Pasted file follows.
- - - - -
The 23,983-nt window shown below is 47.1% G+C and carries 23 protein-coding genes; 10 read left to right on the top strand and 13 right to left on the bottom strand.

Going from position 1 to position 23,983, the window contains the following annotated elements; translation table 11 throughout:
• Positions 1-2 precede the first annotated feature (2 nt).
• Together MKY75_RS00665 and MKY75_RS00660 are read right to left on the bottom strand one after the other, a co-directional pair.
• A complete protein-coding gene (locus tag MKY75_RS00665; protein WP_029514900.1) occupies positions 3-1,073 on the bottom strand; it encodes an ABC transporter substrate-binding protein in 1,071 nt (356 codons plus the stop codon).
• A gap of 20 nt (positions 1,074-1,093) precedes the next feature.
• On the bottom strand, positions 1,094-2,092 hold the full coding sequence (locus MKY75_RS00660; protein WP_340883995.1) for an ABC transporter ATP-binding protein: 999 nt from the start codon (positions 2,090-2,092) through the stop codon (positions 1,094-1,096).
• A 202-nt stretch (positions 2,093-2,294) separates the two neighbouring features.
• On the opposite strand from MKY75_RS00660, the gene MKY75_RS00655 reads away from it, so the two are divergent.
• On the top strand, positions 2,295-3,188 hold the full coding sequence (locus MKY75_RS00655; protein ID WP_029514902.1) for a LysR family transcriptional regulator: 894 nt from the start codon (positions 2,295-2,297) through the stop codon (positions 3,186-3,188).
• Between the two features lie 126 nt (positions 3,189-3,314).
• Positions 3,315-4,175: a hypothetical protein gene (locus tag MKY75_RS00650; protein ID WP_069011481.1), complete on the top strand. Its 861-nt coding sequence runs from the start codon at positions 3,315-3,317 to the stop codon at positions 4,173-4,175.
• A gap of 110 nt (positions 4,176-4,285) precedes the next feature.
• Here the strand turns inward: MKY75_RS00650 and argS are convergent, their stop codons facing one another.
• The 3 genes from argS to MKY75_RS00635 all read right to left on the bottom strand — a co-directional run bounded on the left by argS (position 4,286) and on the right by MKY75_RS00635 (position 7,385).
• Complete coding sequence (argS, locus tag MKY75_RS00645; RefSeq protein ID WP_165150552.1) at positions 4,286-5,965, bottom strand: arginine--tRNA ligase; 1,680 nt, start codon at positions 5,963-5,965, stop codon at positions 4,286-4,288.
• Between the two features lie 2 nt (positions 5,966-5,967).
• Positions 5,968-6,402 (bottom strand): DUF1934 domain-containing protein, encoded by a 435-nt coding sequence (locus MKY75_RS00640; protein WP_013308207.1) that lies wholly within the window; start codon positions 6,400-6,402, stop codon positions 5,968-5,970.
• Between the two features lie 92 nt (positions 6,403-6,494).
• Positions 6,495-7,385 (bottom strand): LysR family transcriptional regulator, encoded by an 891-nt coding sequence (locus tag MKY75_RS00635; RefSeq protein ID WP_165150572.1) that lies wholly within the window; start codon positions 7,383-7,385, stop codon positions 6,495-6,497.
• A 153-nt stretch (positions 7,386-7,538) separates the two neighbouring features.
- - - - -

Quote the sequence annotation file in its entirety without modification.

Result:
The 23,983-nt window shown below is 47.1% G+C and carries 23 protein-coding genes; 10 read left to right on the top strand and 13 right to left on the bottom strand.

Going from position 1 to position 23,983, the window contains the following annotated elements; translation table 11 throughout:
• Positions 1-2 precede the first annotated feature (2 nt).
• Together MKY75_RS00665 and MKY75_RS00660 are read right to left on the bottom strand one after the other, a co-directional pair.
• A complete protein-coding gene (locus tag MKY75_RS00665; protein WP_029514900.1) occupies positions 3-1,073 on the bottom strand; it encodes an ABC transporter substrate-binding protein in 1,071 nt (356 codons plus the stop codon).
• A gap of 20 nt (positions 1,074-1,093) precedes the next feature.
• On the bottom strand, positions 1,094-2,092 hold the full coding sequence (locus MKY75_RS00660; protein WP_340883995.1) for an ABC transporter ATP-binding protein: 999 nt from the start codon (positions 2,090-2,092) through the stop codon (positions 1,094-1,096).
• A 202-nt stretch (positions 2,093-2,294) separates the two neighbouring features.
• On the opposite strand from MKY75_RS00660, the gene MKY75_RS00655 reads away from it, so the two are divergent.
• On the top strand, positions 2,295-3,188 hold the full coding sequence (locus MKY75_RS00655; protein ID WP_029514902.1) for a LysR family transcriptional regulator: 894 nt from the start codon (positions 2,295-2,297) through the stop codon (positions 3,186-3,188).
• Between the two features lie 126 nt (positions 3,189-3,314).
• Positions 3,315-4,175: a hypothetical protein gene (locus tag MKY75_RS00650; protein ID WP_069011481.1), complete on the top strand. Its 861-nt coding sequence runs from the start codon at positions 3,315-3,317 to the stop codon at positions 4,173-4,175.
• A gap of 110 nt (positions 4,176-4,285) precedes the next feature.
• Here the strand turns inward: MKY75_RS00650 and argS are convergent, their stop codons facing one another.
• The 3 genes from argS to MKY75_RS00635 all read right to left on the bottom strand — a co-directional run bounded on the left by argS (position 4,286) and on the right by MKY75_RS00635 (position 7,385).
• Complete coding sequence (argS, locus tag MKY75_RS00645; RefSeq protein ID WP_165150552.1) at positions 4,286-5,965, bottom strand: arginine--tRNA ligase; 1,680 nt, start codon at positions 5,963-5,965, stop codon at positions 4,286-4,288.
• Between the two features lie 2 nt (positions 5,966-5,967).
• Positions 5,968-6,402 (bottom strand): DUF1934 domain-containing protein, encoded by a 435-nt coding sequence (locus MKY75_RS00640; protein WP_013308207.1) that lies wholly within the window; start codon positions 6,400-6,402, stop codon positions 5,968-5,970.
• Between the two features lie 92 nt (positions 6,403-6,494).
• Positions 6,495-7,385 (bottom strand): LysR family transcriptional regulator, encoded by an 891-nt coding sequence (locus tag MKY75_RS00635; RefSeq protein ID WP_165150572.1) that lies wholly within the window; start codon positions 7,383-7,385, stop codon positions 6,495-6,497.
• A 153-nt stretch (positions 7,386-7,538) separates the two neighbouring features.